The timing of egg freezing can be tricky to navigate. Law dictates if a woman freezes her eggs at 20, she has to use them by 30, however, she still may not be ready to have a baby at this age.

The fertility charity Progress Educational Trust argues this “arbitrary and outdated piece of legislation” pushes women to delay egg freezing until later in what it calls a “clear breach of human rights”, the BBC reported.

If she waits until her late thirties, her fertility is already in decline. She may therefore need to have several rounds of treatment to collect enough viable eggs for storage, creating both a financial and emotional strain.

READ MORE: When freezing your eggs does not work: What women should know

Any change to the law is reportedly a matter for parliament.

To maximises their chances of success, older women often use frozen donor eggs rather than their own.

In the UK, it is illegal for a donor to be paid anything more than expenses, which are capped at £750 ($947.75) for an egg donor.

The donor has no rights or responsibilities in raising or financially supporting the child and is not mentioned on the birth certificate.

When the youngster reaches 18, however, they can find out their donor’s name, date of birth and address, and make contact if they wish.

Is egg freezing safe?

Egg freezing is generally considered very safe, according to the HFEA.

Some women may experience mild side effects from the hormonal injections, like tenderness at the site of the injection.

A third (33%) of those having IVF develop ovarian hyperstimulation syndrome (OHSS), with just over 1% of cases being moderate or severe, Royal College of Obstetricians & Gynaecologists (RCOG) statistics show.

OHSS comes about when the body overreacts to the fertility drugs used during IVF. The overstimulated ovaries swell and release chemicals into the blood.

Fluid from the blood vessels then leaks into the abdomen, and even sometimes into the heart and lungs. A small number of deaths have been reported, the RCOG reports.

READ MORE: Kourtney Kardashian says drugs for freezing her eggs made her 'crazy'

Mild cases usually get better on their own, however, if a woman is vomiting, passing little urine or battling chest pain, she should go to hospital.

There is no specific treatment for OHSS, however, anti-sickness drugs and IV drips can replace fluids lost by vomiting.

Some studies suggest thawed eggs are more likely to result in miscarriage. However, considering only around 2,000 babies have been born via egg freezing worldwide, the evidence is limited, the HFEA states.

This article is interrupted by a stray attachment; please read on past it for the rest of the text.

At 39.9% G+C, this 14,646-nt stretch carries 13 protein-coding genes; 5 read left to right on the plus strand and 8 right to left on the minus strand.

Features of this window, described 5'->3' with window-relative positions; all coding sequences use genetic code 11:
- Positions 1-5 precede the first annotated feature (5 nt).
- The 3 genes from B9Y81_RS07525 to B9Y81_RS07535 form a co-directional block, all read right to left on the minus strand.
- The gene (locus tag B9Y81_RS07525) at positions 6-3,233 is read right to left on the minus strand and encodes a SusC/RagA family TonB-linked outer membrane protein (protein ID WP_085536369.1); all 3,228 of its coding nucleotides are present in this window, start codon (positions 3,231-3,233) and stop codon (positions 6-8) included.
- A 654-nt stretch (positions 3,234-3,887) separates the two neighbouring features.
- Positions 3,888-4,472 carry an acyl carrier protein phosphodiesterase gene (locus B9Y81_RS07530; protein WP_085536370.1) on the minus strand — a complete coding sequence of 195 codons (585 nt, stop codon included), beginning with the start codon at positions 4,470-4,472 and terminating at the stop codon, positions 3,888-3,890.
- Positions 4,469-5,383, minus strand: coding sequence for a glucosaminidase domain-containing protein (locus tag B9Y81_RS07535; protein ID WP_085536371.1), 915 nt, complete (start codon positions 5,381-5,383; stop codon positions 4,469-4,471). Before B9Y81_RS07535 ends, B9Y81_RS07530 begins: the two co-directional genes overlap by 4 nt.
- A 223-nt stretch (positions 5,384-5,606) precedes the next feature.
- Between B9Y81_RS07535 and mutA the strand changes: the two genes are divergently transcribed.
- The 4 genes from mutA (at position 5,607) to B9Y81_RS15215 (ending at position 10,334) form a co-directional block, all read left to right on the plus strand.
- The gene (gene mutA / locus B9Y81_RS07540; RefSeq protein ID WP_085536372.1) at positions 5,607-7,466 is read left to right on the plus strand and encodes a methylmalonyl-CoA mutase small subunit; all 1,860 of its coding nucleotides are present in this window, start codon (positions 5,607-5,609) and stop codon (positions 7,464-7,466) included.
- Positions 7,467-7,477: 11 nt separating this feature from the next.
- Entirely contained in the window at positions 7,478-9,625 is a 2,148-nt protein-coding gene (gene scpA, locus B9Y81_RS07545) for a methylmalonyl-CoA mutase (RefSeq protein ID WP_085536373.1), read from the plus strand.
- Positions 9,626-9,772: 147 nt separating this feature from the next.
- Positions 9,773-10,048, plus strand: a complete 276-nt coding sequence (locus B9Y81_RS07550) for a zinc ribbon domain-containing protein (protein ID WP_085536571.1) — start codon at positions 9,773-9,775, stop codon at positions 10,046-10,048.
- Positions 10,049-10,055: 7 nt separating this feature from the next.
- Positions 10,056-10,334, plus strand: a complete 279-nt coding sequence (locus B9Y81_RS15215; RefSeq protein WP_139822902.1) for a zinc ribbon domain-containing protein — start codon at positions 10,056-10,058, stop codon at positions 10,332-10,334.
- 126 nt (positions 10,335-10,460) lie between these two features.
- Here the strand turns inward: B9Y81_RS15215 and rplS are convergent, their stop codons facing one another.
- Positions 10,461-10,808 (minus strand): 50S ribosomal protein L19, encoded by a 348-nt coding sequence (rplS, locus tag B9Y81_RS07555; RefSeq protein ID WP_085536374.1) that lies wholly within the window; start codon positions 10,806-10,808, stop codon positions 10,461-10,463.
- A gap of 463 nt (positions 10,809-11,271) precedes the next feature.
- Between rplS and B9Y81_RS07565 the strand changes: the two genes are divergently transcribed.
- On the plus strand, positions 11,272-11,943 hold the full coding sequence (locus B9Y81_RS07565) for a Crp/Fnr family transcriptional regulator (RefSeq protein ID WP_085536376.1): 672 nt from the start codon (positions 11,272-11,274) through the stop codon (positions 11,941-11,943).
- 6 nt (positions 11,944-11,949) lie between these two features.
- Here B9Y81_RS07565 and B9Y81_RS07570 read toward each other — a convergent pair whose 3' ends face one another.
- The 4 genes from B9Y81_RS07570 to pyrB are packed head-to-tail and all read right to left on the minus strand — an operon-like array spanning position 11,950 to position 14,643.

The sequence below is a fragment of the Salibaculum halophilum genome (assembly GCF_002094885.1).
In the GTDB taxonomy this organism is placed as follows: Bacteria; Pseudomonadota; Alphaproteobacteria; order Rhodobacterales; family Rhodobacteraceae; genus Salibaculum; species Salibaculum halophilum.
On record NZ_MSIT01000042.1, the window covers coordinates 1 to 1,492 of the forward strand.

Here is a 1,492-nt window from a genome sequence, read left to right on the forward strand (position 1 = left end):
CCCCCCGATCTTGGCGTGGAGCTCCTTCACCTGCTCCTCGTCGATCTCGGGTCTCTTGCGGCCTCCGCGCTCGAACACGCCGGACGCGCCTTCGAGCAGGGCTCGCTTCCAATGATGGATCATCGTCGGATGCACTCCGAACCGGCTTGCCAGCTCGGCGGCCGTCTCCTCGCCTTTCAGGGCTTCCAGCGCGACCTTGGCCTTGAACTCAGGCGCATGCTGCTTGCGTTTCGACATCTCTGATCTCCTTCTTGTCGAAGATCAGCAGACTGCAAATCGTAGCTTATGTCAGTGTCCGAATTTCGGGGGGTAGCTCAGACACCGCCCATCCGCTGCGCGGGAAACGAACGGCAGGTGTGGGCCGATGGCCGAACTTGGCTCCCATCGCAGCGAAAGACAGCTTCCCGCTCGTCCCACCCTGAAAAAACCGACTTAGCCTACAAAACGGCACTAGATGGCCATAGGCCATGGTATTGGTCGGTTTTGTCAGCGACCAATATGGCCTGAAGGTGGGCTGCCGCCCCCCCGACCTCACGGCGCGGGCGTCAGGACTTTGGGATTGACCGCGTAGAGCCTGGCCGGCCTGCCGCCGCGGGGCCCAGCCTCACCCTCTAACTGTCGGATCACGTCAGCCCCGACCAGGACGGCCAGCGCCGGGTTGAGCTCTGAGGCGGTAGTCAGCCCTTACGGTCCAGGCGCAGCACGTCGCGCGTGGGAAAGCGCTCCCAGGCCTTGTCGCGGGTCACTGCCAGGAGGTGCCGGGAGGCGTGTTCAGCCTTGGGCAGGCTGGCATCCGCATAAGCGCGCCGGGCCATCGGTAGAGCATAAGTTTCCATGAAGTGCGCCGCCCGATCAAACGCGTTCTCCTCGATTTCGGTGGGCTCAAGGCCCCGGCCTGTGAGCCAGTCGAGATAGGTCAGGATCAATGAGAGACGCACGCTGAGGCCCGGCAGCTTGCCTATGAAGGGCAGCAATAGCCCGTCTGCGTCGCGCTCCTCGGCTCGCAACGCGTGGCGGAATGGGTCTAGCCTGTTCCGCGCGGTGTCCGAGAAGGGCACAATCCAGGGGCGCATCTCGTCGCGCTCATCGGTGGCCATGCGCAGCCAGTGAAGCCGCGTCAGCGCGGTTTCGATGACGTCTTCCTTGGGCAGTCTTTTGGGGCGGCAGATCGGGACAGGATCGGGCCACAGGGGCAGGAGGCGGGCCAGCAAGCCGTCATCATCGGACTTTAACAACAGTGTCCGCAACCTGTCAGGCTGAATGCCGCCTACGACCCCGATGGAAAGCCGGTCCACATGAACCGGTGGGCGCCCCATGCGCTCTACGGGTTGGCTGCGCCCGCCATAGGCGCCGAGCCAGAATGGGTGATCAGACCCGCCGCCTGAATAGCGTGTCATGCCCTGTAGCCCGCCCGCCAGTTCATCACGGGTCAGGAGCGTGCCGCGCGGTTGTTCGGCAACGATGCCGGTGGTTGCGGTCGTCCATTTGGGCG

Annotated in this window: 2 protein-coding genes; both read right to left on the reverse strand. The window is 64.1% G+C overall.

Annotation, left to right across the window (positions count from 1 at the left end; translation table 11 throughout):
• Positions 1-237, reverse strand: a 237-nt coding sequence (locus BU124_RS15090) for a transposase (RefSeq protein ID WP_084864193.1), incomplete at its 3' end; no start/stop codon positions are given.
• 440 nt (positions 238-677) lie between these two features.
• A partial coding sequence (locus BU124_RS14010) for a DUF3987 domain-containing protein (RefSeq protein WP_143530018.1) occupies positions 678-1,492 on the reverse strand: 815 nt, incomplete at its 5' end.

The cost of freezing your eggs

A select few are eligible for egg freezing on the NHS. For example, cancer patients about to start chemotherapy may be offered the procedure depending on where they live, according to the HFEA.

The rest usually have to foot the bill themselves, which can be costly. This is unregulated, with private clinics setting the price.

The collection and freezing process alone usually costs £3,350 ($4,298), while a woman can expect to spend up to £1,500 ($1,924) on the hormonal injections.

Eggs can be stored for up to a decade, with a woman usually paying up to £350 ($449) a year just to have her frozen eggs safely housed. The thawing and embryo transfer process then costs around £2,500 ($3,207).

All in all, a woman usually spends between £7,000 ($8,980) and £8,000 ($10,263) on freezing her eggs, with no guarantee it will end in pregnancy.

If successful, she may have frozen eggs left over. It is up to her whether she wants to donate them to research, training or someone else, or have them discarded.

Find licensed UK clinics in your local area here.

Egg freezing outside of the UK

The procedure is reportedly also on the rise in the US, where women spend between $5,000 (£3,843) and $15,000 (£11,545) preserving their fertility, reports.

While it may seem harmless, egg freezing has taken a controversial turn in Poland. With 86% of its residents identifying as Catholic and the Vatican fiercely against IVF, a “compromise law” was passed in June 2015, The New Yorker reported.

The legislation states IVF is only available to heterosexual couples who are married or cohabiting.

This has left single women effectively “blocked” from accessing their own frozen embryos unless they can convince a male in their life to sign a document, pledging legal and financial responsibility for the child.

Moreover, to ensure frozen embryos are not destroyed. They must be donated to infertile heterosexual couples if not used within 20 years.